Diagnostic Puzzlers: An elderly man with lung and shoulder masses

January 1, 2006
The Journal of Respiratory Diseases Vol 6 No 1, Volume 6, Issue 1

An 85-year-old man with a history of hypertension, coronary artery disease, and diabetes mellitus presented with syncope. He had fallen down a flight of stairs and now complained of left shoulder pain

An 85-year-old man with a history of hypertension, coronary artery disease, and diabetes mellitus presented with syncope. He had fallen down a flight of stairs and now complained of left shoulder pain.

The patient denied chest pain, shortness of breath, and cough. He was an ex-smoker. His medical history was notable for a 12-lb weight loss over the previous 2 months, coronary artery bypass graft surgery 15 years ago, and the placement of a permanent pacemaker 6 weeks before presentation. Recently, he was found to have a left upper lobe lung nodule, which was in the process of being evaluated.

On examination, his heart rate was 72 beats per minute, respiration rate was 18 breaths per minute, and oxygen saturation on room air was 98%. His chest was clear to auscultation, with no dullness to percussion. There was pain on palpation and on passive motion of the left shoulder.

A CT scan of the chest revealed a 4-cm spiculated mass in the right upper lobe and a mass in the left shoulder. There was lytic destruction of the bone adjacent to the mass. The patient underwent a CT-guided biopsy of the left shoulder mass (Figure 1). Low-power and high-power views of the biopsy specimen are shown below (Figures 2A and 2B, respectively).

A whole-body positron emission tomographic scan revealed increased uptake correlating with the mass in the right upper lobe of the lung and erosion of the left shoulder mass into the scapula. A smaller area of uptake was seen in the right shoulder. Hypermetabolic areas were also seen in lymph nodes of the central right hilum and precarinal regions. A small focus was seen in the right lobe of the liver. No abnormalities were evident in the left lung or in the abdominal, pelvic, and inguinal regions.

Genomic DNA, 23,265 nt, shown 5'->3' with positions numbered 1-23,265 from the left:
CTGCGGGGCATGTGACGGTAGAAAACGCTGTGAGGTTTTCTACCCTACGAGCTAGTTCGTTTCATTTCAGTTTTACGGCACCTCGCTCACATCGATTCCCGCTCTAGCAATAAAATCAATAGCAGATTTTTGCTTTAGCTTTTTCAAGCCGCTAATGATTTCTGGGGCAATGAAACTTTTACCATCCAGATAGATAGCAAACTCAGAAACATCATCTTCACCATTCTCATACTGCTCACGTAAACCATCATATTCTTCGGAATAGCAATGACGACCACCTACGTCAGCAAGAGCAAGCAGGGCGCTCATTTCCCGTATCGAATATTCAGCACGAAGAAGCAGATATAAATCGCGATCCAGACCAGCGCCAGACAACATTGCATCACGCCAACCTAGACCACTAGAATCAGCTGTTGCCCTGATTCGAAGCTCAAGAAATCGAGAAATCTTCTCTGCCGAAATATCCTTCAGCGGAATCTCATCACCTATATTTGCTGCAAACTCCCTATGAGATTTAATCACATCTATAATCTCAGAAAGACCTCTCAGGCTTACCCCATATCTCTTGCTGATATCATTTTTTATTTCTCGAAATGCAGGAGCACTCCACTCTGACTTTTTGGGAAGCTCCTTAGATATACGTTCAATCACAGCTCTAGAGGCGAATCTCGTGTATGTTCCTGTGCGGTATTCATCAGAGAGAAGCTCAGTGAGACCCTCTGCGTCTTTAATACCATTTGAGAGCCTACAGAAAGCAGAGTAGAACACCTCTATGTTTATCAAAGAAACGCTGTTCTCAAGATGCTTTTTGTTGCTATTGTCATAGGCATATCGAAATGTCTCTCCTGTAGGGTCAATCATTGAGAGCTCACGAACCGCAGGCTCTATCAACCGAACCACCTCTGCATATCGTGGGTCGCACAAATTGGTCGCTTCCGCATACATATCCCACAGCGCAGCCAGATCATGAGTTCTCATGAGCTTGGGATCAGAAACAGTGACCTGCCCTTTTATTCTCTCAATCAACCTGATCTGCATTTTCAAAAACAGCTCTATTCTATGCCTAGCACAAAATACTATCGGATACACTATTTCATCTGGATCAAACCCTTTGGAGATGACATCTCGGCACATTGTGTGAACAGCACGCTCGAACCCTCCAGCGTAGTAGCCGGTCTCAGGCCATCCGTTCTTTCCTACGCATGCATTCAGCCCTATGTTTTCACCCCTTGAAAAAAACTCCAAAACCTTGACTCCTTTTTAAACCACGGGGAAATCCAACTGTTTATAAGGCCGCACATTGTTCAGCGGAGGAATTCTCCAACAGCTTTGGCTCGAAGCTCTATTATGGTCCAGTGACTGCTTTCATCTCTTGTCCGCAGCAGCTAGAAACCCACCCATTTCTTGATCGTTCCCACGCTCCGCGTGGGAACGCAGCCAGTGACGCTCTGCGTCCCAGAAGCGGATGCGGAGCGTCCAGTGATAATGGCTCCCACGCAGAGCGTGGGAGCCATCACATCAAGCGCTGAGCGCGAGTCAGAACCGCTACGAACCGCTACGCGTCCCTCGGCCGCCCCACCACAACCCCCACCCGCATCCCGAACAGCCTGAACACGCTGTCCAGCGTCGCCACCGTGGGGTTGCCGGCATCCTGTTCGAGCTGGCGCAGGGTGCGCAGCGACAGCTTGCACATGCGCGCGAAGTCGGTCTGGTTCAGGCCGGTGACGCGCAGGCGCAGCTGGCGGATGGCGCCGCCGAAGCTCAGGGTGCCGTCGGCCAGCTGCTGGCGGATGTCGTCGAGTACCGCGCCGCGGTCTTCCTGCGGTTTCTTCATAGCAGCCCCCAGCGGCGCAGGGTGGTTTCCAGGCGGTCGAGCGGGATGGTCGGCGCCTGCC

What is the likely diagnosis? How would you proceed?

An elderly man with lung and shoulder masses: The low-power view of the biopsy specimen from the left shoulder mass shows some cells with plasmacytoid morphology and several others with a single, large vacuole and indented nuclei, referred to as signet-ring cells (Figure 2A). The high-power view shows a 3-dimensional cluster of adenocarcinoma cells surrounded by single adenocarcinoma cells that reveal plasmacytoid and signet-ring morphology (Figure 2B). Note that each of the signet-ring cells contains a single, large cytoplasmic mucin vacuole and an indented nucleus (Figure 3). Each of the plasmacytoid cells has an enlarged eccentric nucleus with a large nucleolus and finely vacuolated cytoplasm.

The diagnosis was signet-ring cell adenocarcinoma of the lung.

Discussion